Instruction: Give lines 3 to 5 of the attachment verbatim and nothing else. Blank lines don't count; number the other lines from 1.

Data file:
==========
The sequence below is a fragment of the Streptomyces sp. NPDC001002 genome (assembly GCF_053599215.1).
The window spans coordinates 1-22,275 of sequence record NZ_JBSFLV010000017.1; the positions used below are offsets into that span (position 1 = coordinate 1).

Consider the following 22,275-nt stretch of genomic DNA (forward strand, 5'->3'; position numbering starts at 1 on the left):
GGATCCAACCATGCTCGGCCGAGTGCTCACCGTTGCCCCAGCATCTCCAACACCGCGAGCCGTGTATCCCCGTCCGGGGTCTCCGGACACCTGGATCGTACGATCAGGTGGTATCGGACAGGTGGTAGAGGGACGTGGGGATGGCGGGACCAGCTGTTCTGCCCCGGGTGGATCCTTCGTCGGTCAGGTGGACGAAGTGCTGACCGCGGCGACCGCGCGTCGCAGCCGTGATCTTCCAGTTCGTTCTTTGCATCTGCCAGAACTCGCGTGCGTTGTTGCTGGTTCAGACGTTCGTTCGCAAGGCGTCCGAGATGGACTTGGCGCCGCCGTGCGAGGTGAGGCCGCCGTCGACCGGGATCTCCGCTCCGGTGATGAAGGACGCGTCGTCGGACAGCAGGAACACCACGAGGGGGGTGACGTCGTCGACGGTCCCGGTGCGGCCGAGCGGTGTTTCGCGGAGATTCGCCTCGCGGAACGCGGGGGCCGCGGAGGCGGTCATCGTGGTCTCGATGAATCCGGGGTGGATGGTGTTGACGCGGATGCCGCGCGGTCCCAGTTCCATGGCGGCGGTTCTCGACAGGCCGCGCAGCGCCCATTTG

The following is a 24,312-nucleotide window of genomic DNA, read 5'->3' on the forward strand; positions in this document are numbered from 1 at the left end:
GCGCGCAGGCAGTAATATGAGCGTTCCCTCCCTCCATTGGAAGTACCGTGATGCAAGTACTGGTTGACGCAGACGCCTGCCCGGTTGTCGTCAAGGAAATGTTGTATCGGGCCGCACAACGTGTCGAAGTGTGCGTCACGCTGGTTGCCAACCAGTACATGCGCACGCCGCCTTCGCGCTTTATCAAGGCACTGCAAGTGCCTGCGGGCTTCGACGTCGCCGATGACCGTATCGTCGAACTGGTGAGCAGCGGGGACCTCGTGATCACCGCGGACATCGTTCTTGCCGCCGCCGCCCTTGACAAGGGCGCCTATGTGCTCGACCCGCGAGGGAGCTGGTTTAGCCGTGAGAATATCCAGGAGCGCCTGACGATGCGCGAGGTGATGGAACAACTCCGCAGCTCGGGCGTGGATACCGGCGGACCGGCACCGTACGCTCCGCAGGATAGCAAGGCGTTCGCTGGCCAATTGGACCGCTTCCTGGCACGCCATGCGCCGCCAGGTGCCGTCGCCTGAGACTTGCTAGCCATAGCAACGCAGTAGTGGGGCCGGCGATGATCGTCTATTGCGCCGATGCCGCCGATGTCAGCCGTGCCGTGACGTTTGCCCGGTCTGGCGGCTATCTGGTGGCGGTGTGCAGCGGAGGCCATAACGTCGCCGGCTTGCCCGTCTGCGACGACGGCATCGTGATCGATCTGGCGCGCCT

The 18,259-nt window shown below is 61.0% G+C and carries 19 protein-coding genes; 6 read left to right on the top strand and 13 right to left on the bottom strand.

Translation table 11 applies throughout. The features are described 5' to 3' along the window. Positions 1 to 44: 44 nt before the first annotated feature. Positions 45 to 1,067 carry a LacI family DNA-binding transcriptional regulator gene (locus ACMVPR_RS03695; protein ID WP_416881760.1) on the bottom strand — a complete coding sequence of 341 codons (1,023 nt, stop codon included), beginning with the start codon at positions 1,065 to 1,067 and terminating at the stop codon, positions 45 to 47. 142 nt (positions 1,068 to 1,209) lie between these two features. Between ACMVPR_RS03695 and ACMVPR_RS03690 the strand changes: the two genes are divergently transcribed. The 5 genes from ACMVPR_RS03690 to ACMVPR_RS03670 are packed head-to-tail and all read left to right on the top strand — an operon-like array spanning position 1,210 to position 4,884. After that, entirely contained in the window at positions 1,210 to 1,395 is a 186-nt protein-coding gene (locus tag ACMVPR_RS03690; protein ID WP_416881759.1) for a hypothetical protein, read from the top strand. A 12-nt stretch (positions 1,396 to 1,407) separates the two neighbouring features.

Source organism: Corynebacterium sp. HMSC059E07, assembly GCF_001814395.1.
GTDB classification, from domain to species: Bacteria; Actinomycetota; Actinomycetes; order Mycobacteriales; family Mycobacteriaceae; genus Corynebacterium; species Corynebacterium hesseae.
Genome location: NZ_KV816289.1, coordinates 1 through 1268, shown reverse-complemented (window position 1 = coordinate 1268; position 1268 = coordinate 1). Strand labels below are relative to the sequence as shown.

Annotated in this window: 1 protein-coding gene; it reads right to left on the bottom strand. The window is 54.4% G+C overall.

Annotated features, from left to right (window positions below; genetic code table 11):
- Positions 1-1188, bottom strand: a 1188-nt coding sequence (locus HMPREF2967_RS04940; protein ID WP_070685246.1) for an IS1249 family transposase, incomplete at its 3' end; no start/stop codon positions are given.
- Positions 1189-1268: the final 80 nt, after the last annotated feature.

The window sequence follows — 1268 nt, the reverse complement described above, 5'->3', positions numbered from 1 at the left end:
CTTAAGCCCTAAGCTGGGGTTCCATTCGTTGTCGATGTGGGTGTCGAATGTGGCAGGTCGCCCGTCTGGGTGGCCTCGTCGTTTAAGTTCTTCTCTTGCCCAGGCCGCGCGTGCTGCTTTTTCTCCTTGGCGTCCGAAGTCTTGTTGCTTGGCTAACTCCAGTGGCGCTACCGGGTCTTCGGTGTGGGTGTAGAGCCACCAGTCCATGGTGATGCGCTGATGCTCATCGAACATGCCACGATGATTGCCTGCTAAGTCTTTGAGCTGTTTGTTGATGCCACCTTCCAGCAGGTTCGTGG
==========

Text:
Consider the following 22,275-nt stretch of genomic DNA (forward strand, 5'->3'; position numbering starts at 1 on the left):
GGATCCAACCATGCTCGGCCGAGTGCTCACCGTTGCCCCAGCATCTCCAACACCGCGAGCCGTGTATCCCCGTCCGGGGTCTCCGGACACCTGGATCGTACGATCAGGTGGTATCGGACAGGTGGTAGAGGGACGTGGGGATGGCGGGACCAGCTGTTCTGCCCCGGGTGGATCCTTCGTCGGTCAGGTGGACGAAGTGCTGACCGCGGCGACCGCGCGTCGCAGCCGTGATCTTCCAGTTCGTTCTTTGCATCTGCCAGAACTCGCGTGCGTTGTTGCTGGTTCAGACGTTCGTTCGCAAGGCGTCCGAGATGGACTTGGCGCCGCCGTGCGAGGTGAGGCCGCCGTCGACCGGGATCTCCGCTCCGGTGATGAAGGACGCGTCGTCGGACAGCAGGAACACCACGAGGGGGGTGACGTCGTCGACGGTCCCGGTGCGGCCGAGCGGTGTTTCGCGGAGATTCGCCTCGCGGAACGCGGGGGCCGCGGAGGCGGTCATCGTGGTCTCGATGAATCCGGGGTGGATGGTGTTGACGCGGATGCCGCGCGGTCCCAGTTCCATGGCGGCGGTTCTCGACAGGCCGCGCAGCGCCCATTTG

The following is a 24,312-nucleotide window of genomic DNA, read 5'->3' on the forward strand; positions in this document are numbered from 1 at the left end: